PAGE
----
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Electoral Act Bill scales Second reading in Senate

Electoral Act Bill scales Second reading in Senate

A Bill to amend the Electoral Act 2010 and to make provision for electronic voting and direct transmission of results from polling units to Central Database was Wednesday read for the second time in Senate.

The Bill titled: “A Bill for an Act to amend the Electoral Act (NO. 6), 2010 and for other related matters, 2019” was sponsored by the Deputy President of the Senate, Ovie Omo-Agege and also co-sponsored by Senator Abubakar Kyari (Borno North).

Omo-Agege in his lead debate noted that the National Assembly has a constitutional gatekeeping role for the nation’s democracy.

He said that the amendment is being sought to strengthen and protect the nation’s democracy for the good of all, irrespective of partisan or political persuasions.

He said that the Bill is “a response in part to a plethora of Supreme Court decisions directly or indirectly calling upon the National Assembly to act pointing out that” the apex Court has persistently done this regarding INECs introduction of modern technologies into the electoral process, especially accreditation of voters.”

He said that the Bill “seeks to ensure that the Act clearly forbids members of political parties from taking up employment in INEC, mandate INEC to publish the Voters Register for public scrutiny at every Registration Area and on its website at least seven days before a general election; mandate INEC to suspend an election in order to allow a political party that lost its candidate before or during an election to conduct a fresh primary to elect a replacement or new candidate.”

He said that the Bill also mandated the INEC “to accommodate new technologies in the accreditation of voters during elections, as repeatedly called for by the Supreme Court; define over-voting to include situations where total votes cast also exceed total number of accredited voters; provide greater clarity and transparency in the process of reaching the final announcement of election results, starting with sorting of ballots, counting of votes, etc;”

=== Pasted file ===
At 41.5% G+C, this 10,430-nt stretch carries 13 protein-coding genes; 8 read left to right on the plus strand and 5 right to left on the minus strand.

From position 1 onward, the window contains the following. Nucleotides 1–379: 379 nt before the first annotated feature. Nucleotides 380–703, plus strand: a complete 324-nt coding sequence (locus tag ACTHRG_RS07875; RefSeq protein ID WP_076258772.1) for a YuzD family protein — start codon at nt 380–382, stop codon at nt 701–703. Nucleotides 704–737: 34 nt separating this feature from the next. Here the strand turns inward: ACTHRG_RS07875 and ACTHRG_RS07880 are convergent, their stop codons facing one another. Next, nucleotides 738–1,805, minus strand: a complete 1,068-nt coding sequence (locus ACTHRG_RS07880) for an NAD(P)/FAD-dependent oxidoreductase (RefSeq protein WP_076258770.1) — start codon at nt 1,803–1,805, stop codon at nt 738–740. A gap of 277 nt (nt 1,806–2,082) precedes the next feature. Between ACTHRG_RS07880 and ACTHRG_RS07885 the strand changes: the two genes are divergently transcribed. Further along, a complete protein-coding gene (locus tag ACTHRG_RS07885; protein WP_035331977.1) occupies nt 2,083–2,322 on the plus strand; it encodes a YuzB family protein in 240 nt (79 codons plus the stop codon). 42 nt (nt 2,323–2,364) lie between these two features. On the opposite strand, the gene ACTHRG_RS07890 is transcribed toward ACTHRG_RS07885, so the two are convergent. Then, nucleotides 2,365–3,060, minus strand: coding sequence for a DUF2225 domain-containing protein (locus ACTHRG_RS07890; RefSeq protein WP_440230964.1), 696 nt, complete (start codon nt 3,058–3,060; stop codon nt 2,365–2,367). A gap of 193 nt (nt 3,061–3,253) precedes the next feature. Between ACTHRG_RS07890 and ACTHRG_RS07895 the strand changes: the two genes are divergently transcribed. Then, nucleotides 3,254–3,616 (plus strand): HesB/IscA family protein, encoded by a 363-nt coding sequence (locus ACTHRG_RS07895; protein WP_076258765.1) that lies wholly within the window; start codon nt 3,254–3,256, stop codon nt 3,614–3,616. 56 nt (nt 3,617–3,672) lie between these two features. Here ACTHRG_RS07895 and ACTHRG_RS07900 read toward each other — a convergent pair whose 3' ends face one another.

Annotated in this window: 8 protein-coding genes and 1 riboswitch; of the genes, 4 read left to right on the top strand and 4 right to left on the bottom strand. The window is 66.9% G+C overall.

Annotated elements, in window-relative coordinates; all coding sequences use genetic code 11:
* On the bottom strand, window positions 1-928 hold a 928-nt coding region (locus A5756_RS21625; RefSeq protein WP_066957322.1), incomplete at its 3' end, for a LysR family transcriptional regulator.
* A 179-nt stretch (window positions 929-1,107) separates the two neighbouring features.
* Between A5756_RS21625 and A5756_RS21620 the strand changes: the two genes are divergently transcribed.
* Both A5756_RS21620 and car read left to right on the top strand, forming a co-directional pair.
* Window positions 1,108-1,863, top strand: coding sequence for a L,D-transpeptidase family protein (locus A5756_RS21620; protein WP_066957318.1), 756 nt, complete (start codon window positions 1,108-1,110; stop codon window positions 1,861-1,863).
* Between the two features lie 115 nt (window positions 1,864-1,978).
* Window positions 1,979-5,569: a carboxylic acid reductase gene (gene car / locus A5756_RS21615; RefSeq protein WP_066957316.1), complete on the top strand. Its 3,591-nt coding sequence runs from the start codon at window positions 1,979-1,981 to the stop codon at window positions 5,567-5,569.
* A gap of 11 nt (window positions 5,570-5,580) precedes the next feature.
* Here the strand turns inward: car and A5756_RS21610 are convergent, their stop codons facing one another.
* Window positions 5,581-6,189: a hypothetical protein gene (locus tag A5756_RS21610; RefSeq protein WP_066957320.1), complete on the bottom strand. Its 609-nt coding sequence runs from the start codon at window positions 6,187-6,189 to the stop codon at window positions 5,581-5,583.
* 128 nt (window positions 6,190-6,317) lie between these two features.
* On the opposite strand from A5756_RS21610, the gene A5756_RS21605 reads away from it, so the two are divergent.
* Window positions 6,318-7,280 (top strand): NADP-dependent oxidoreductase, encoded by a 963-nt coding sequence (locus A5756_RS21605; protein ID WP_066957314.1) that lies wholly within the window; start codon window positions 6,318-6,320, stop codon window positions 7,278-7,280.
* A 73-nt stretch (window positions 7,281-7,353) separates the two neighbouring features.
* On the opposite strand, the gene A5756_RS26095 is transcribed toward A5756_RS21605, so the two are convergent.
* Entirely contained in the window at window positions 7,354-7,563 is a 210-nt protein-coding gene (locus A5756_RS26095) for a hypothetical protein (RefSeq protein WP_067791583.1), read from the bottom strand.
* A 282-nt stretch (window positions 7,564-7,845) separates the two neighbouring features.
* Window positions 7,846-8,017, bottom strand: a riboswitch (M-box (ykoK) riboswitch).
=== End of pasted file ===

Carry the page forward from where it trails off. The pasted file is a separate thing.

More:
Omo-Agege also explained that “the amendment mandates INEC to record and keep relevant detailed information of results sheets, ballot papers and other sensitive electoral materials used in an election, with clear consequences for violation; enact a new Section 87 on Nomination of Candidates by Parties for Elections by prescribing maximum fees payable by aspirants and restricting nomination criteria strictly to relevant provisions of the Constitution.

“In compliance with Order 77(3) of our Standing Rules, I state that this Bill has no financial implications. Accordingly, there is no accompanying financial compendium. For the greater good of this great Republic, I hereby humbly move for the Second Reading of this Bill to be taken.”

A crucial aspect of the Bill is its provision for electronic voting.

The Bill repealed Section 52(2) of the principal Act and introduced a new subsection (2) which reads: “The Commission may adopt electronic voting or any other method of voting in any election it conducts as it may deem fit.”

The Bill also mandated INEC to operate an electronic database into which all results in an election should be transmitted.

It also stipulated that data of accredited voters must be transmitted to the central database upon the conclusion of the accreditation of voters which would be done through the use of the card reader.

According to the Bill, “At the end of accreditation of voters, the presiding officer shall transmit the voter accreditation data by secure mobile electronic communication to the central database of the commission kept at the national headquarters of the commission.

“Any presiding officer who contravenes this provision shall be liable, on conviction, to a minimum of imprisonment of at least five years without an option of fine.”